Bonny Best tomato
Tomato seeds are often gardeners' first foray into seed saving. If you've found a variety or two that you really like or that are hard to find, you may want to save some seeds to ensure they continue to be part of your garden. It is not difficult to save tomato seeds but there are a few important steps to the process.
First of all, you have hopefully planned for seed-saving when you planted your garden and have ensured that the varieties you want to save are sufficiently isolated from the rest of your tomato crops. “Sufficiently isolated” is a tricky and contentious term amongst tomato seed-savers: some people swear that they can grow different varieties of tomatoes side-by-side and have no cross-pollination; others advocate separating seed varieties by 150 ft or more. The key is the shape of the tomato flower. Although considered self-pollinating, tomato flowers can have their stigmas protruding past the anthers and, in these cases, they can be fairly easily cross-pollinated by insects visiting from plant to plant. To be safe, home gardeners saving seed just for themselves should distance the tomato varieties from which they intend to gather seed by at least 10 ft from other varieties.
Tomatoes are harvested for seed at the same time you would harvest them to eat – when they are fully ripe. Choose fruits that are most representative of the specific variety and harvest fruit from several plants to capture the best genetic profile. Next comes the fun part – fermentation! This removes the germination-inhibiting gel from around the seeds. It's a little messy and a little stinky, but increases germination substantially so it's well worth it.
Cut up ripe tomatoes into quarters and place them in a container. If you'd like to save the flesh for cooking, you can just squeeze the seeds and surrounding gel from the tomatoes into the container. Add enough cold water to cover the tomato mixture and stir well.
Place the container in a cool, out of the way spot – you may want to put it in a really out of the way spot, as it does get quite smelly during the fermentation process. If desired, you can put a cloth over the container. Whatever you do, make sure you label the container with the name of the tomato, especially if you are saving seeds from more than one variety (they all look pretty similar when they're mashed up!). Over about three days, the tomato mixture will form a white, foamy “crust”; when the crust covers the entire container, your tomato mixture is ready for the next step.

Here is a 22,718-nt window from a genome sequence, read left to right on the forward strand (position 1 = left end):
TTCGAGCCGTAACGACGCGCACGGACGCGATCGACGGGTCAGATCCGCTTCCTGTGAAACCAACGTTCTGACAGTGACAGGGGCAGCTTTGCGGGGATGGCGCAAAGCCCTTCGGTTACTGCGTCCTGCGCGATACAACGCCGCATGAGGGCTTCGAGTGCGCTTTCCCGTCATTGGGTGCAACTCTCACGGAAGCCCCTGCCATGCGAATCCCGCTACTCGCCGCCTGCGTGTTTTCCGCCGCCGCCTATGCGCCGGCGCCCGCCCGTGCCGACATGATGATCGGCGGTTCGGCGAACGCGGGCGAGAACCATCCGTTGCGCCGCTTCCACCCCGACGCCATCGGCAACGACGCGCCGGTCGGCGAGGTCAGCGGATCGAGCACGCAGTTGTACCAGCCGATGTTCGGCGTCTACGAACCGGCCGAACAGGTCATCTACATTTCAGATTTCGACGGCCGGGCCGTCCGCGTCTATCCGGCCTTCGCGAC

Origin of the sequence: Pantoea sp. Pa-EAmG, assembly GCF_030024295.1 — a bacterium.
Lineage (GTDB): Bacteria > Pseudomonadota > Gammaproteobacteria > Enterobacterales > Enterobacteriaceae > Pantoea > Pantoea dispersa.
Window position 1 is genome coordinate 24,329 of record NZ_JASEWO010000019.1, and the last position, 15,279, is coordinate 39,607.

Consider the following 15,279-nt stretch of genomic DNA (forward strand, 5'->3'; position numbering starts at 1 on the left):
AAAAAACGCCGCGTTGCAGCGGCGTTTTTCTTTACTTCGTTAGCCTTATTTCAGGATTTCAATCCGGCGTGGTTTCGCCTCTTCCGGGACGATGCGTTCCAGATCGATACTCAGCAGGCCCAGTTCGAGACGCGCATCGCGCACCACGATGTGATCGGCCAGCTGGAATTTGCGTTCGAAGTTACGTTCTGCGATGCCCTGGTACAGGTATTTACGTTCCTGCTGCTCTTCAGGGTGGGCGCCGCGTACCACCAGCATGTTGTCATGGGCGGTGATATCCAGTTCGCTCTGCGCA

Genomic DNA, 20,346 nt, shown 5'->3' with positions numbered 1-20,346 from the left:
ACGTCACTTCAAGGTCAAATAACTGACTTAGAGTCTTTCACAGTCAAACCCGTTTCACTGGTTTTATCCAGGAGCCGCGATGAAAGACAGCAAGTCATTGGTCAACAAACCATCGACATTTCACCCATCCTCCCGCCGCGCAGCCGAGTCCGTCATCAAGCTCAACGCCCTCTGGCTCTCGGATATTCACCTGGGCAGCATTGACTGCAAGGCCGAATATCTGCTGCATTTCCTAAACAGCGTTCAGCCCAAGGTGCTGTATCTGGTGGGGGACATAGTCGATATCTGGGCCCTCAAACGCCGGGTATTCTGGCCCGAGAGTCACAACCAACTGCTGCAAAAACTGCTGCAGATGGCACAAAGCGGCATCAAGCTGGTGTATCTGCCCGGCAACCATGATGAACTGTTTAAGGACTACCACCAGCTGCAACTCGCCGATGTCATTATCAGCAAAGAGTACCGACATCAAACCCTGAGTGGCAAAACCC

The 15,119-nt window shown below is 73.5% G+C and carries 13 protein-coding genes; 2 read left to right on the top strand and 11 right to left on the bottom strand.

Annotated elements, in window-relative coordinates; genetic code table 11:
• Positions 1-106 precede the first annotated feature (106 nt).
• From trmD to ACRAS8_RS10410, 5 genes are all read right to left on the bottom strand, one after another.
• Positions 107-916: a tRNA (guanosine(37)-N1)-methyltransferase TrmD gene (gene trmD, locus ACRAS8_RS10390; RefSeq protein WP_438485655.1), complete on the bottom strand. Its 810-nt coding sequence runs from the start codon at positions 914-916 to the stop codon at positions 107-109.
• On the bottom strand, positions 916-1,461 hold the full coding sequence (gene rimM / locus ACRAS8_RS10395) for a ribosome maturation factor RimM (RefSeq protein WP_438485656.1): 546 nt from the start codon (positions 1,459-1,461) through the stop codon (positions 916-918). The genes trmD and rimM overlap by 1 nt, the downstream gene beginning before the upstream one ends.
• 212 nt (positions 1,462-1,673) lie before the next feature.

Large jugs of tomato seed waiting to be cleaned
Skim off the crust and scoop out a lot of the tomato flesh that's at the top. Then pour most of the water out – the good seeds will have settled to the bottom. Add clean water and then pour that out. Continue to do this until all you have left is clear water with a layer of clean seeds at the bottom
. Pour off as much of the water as possible and put the seeds in a suitable place to dry. We have found that it's best to dry tomato seeds as quickly as possible or they'll start germinating – and as much as we appreciate their eagerness, they need to wait until the following spring! Dan's favourite method is to place the seeds in a plastic sieve and place the sieve in front of a fan. The fan, blowing at medium strength, should dry the seeds in a matter of hours. Do not use a metal sieve; it will blacken the seeds. This doesn't affect their viability but it makes them look ugly. You can also spread the seeds out in a single layer on a cookie sheet or plate – please don't use paper towel; the seeds will stick to it after they've dried and you'll have a devil of a time getting all those little bits of paper off.
When the seeds are completely dry, store them in a glass jar or paper seed envelope, label clearly, date and keep them in a cool, dark, dry environment until you're ready to plant next spring.